Each time a serving of Wok-fried Wagyu Beef with Asparagus and Minced Garlic (pictured above) is placed on Tin Lung Heen's dinner table, it immediately draws pause. Its clean and modern presentation captures the diner's attention while the glistening cubes of beef, enveloped in a luscious sauce, captivates with its smokey aroma and its tender and juicy texture — making it a dish to savour. To many, this is a dish representative of the two-MICHELIN-starred restaurant's usual high standards, but for its chef de cuisine Paul Lau, the dish's creator, there’s a deeper level of significance to this creation: It is a showcase of how he is able to challenge the boundaries of traditional Cantonese cooking through the use of Australian wagyu beef.
"This wagyu beef dish may look like an ordinary dish but we have changed the way the beef is traditionally cut, by dicing it into one-inch cubes. It’s a new attempt for us," chef Lau says.
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Pushing the boundaries through experimentation
Chef Lau, who has been in the trade for more than 40 years, explains that prior to discovering the Australian wagyu beef, none of the beef he had previously used was suitable to be cut into cubes. Dicing the beef gives the meat an excellent mouthfeel, but doing so with most types of beef would result in a tough texture. If he wanted to cut the beef into cubes, he was only limited to braising them. However, once chef Lau discovered the existence of Westholme wagyu and its flexibility, he was able to expand his space for creative experimentation.
“Wagyu is an elevated version of beef that matches the positioning of Tin Lung Heen. When I was searching for the right kind of wagyu beef, I sourced different cuts of different breeds from a variety of countries and personally sampled them. That was then I came across Westholme wagyu. It is juicy and tender, but not overly fatty, thus I believe it would suit the taste of Hongkongers," chef Lau shares.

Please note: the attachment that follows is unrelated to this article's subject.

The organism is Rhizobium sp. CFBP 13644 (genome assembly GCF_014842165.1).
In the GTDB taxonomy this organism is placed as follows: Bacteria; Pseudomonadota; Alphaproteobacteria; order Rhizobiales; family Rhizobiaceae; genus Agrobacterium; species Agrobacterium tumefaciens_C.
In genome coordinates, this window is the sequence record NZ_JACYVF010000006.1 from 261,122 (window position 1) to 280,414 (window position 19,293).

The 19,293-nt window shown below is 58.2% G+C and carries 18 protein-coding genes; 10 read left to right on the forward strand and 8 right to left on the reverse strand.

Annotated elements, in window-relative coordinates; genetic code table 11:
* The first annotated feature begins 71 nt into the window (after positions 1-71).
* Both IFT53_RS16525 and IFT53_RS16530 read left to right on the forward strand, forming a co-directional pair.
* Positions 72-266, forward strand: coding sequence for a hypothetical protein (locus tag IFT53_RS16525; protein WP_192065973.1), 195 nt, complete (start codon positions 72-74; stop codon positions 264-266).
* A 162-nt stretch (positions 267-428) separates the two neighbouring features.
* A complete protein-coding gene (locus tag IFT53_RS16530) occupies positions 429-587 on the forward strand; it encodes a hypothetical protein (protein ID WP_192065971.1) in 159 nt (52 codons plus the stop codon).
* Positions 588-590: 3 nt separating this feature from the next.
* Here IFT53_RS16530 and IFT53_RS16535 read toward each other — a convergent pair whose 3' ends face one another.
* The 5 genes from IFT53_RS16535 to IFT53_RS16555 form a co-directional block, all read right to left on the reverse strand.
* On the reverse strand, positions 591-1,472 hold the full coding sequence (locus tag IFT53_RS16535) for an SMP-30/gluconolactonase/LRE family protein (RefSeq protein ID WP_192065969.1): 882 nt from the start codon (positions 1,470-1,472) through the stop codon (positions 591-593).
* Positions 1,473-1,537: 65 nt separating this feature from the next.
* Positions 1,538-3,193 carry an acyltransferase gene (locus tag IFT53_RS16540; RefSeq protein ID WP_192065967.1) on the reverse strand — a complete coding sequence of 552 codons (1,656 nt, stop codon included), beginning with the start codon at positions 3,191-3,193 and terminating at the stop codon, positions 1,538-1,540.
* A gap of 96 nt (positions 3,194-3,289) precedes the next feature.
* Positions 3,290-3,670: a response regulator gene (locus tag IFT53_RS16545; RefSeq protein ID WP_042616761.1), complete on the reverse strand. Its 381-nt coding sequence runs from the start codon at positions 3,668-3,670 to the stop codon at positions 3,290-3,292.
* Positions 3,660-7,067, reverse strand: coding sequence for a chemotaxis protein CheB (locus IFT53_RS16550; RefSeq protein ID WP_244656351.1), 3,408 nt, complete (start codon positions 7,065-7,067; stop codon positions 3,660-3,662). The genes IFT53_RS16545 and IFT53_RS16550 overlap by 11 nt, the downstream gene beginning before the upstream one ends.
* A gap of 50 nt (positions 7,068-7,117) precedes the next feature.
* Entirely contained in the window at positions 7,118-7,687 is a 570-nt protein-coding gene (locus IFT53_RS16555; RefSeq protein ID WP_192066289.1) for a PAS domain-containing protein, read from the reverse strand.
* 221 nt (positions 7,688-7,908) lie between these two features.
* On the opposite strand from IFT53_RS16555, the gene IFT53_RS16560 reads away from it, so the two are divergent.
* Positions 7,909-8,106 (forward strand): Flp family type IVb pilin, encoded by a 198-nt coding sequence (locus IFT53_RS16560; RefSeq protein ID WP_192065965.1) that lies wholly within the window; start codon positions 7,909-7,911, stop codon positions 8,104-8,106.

He has been using this wagyu since Tin Lung Heen opened in 2011, and the beef has become a menu staple throughout the restaurant's many milestones, including when the restaurant clinched its two MICHELIN stars for the first time in 2013 and its ninth year anniversary this year.
The Australian Westholme wagyu, MBS 6/7, that Tin Lung Heen is using is brought to Hong Kong by Angliss Hong Kong. Westholme has been at the forefront of wagyu breeding in Australia, pairing a herd of unrivalled provenance with their own Northern Australian Mitchell breed. With pristine lands and passionate people, they aim to set new benchmarks in provenance, quality, care and taste, all the way from paddock to plate.
Chef Lau fondly remembers the first time he came across this wagyu beef. He was so impressed by its tenderness that he was inspired to dice it into one-inch cubes. “Westholme wagyu is so tender that it can be served in large, diced pieces to offer a new way to enjoy beef. For me, an inch is the ideal size. If we slice it too thin, it lacks mouthfeel; too thick, the centre may still remain raw."
"When cooking this wagyu, I would cook it till it’s 70 or 80 per cent done and then serve it to my guests, so that the meat would be perfectly done by the time it reaches them,” Lau adds.
Delivering a brand new experience
This wagyu dish has become of chef Lau's favourite creations — and one he frequently recommends. “Now that we've discovered this Australian wagyu, we can provide our diners with a new experience, and a different way of enjoying beef,” Lau says with delight. He also finds the packaging standards of the wagyu are high and its temperature management is being taken seriously, which gives him more confidence in the brand.
Apart from continuing to use this wagyu beef, he'll also continue on his quest for the finest ingredients.
“I don't really look for inspiration. Once I have the right ingredients, the experience will become intuition, and this intuition tells me how to bring out the best of the ingredients," says chef Lau.
This article was written by Mandy Li and translated by Tang Pin-Ji. Click here to read the original article.